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Whats in the name

What’s Really in a Name? – Well Quite A Lot

Are you modern, forward-looking, with an easy, extra-tolerant attitude to your fellows? Or are you old-fashioned, anachronistic, with unpleasant Right-Wing tendencies?

Are you someone who is quite certain they are fully observing Jesus’ requirement to be non-judgemental? Or are you one of those bad people who insist on the need for restrictive rules? Because something like these are actually what “Liberal” and “conservative” really mean.

I have to say, I wince when I hear some Christians call others “conservative”, because I know that, via Conservative, Tory, [Right-wing British] politics, they really have it in mind to dismiss their fellow-believers as little short of fascist; “He’s a conservative!” – in British society, at least – is the most effective put-down one supposed-Christian can dole out to another.

And then there is the strong possibility that the people using the phrase would call themselves “Liberal”, a label which has the splendid facility immediately to promote its user to the moral high ground (far above that of the wretched “conservatives”) – a sort of “holier than thou” for our times.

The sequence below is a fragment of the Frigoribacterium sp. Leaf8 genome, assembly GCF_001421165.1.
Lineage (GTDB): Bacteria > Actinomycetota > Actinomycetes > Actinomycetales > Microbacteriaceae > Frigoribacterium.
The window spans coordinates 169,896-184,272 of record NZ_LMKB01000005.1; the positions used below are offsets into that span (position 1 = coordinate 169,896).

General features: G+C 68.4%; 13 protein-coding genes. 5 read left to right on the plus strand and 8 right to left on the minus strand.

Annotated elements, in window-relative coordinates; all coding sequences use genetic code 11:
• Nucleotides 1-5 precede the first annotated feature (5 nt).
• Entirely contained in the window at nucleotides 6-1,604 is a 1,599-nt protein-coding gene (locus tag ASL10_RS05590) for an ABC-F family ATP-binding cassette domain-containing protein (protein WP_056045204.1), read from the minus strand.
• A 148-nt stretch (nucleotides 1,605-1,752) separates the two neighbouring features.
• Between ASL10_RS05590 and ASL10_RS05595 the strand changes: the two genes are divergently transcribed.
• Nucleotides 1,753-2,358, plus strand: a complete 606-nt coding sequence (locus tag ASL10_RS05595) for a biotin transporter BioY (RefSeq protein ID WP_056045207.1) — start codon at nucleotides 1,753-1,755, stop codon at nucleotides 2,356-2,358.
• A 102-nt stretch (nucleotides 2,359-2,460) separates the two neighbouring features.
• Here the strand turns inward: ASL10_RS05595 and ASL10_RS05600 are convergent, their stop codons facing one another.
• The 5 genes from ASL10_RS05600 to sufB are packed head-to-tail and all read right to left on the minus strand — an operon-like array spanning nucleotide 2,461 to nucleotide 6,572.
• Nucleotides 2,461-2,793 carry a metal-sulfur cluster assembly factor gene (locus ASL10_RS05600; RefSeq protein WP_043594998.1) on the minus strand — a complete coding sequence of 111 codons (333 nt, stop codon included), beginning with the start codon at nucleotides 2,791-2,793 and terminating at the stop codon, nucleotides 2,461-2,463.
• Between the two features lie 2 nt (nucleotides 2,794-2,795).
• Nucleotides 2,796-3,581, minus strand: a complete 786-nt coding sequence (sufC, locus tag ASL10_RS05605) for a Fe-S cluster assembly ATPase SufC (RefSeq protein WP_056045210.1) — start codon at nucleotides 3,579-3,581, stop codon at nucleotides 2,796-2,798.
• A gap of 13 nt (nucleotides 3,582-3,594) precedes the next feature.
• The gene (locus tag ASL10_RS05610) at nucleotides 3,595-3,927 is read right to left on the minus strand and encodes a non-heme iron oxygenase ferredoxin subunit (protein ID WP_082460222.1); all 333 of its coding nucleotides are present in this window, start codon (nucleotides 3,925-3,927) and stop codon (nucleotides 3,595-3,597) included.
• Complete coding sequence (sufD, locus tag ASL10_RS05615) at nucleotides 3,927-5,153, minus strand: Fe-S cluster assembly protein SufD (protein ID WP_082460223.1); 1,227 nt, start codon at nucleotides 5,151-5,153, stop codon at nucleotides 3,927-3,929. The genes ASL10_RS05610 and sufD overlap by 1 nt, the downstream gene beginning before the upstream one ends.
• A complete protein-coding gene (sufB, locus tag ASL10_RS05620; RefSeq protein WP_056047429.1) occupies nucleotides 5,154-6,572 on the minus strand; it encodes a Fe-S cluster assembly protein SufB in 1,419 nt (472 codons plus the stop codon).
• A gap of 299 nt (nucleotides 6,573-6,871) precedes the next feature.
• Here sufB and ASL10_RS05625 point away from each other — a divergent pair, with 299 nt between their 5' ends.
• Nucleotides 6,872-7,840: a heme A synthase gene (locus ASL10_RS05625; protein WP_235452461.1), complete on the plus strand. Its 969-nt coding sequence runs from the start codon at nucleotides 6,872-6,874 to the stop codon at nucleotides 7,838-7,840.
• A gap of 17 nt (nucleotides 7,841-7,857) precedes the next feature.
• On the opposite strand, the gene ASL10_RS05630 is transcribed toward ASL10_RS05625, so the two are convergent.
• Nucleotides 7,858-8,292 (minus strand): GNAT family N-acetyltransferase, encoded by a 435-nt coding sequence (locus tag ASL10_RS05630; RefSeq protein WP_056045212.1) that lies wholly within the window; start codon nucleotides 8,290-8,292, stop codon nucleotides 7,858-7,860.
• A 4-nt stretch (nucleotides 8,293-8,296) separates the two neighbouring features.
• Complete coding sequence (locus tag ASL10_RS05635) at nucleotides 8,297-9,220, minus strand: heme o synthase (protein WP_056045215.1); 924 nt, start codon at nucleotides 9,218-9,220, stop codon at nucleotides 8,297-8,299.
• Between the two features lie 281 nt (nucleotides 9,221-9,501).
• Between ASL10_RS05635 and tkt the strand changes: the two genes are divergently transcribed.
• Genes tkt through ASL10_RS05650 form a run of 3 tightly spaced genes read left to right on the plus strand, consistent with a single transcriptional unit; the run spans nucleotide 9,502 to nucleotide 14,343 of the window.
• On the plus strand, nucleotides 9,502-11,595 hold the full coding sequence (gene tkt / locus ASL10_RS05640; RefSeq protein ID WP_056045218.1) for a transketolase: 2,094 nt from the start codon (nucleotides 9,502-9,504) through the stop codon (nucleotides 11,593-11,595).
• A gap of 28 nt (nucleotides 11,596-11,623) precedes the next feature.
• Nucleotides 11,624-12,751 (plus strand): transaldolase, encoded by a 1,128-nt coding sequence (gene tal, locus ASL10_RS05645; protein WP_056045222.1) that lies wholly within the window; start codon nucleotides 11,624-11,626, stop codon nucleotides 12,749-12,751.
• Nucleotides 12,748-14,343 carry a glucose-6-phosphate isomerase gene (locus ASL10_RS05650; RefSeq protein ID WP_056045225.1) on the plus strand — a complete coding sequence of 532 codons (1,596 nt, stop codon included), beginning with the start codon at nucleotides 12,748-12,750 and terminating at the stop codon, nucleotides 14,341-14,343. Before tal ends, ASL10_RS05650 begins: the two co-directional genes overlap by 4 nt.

What’s more, there have been occasions when I’ve heard people denigratingly describe others as “conservative” when it has been quite clear, to all present, that they have known they’ve been doing it, as they’ve said it. But what neutral term would I suggest?

Like many, I call myself “orthodox” (being a Christian who believes literally the doctrines contained in the Creeds); but in a meeting, recently, someone (who I fancy would have called himself “Liberal”) said that this term could only denote capital-O Orthodox Christians: Greek, Russian, Armenian, etc. (I later realised I should have asked him how he understood “C/catholic”).

Some who would call themselves “Evangelical” are in truth not really happy with “Evangelical”, a term which, however positively we may view it, suggests a particular tradition of Christianity, not just what C. S. Lewis called “mere Christian/ity”.

But some neutral, general term has to be found. The temptation to use the subtle value-judgements contained in labels and names – which can slyly pretend to be neutral – is sometimes too much to resist; but I’ll try – for actually, I can think of a slighting, cutting, appropriate phrase to describe many liberals and modernists, but the command to resist retaliation forbids me mentioning it.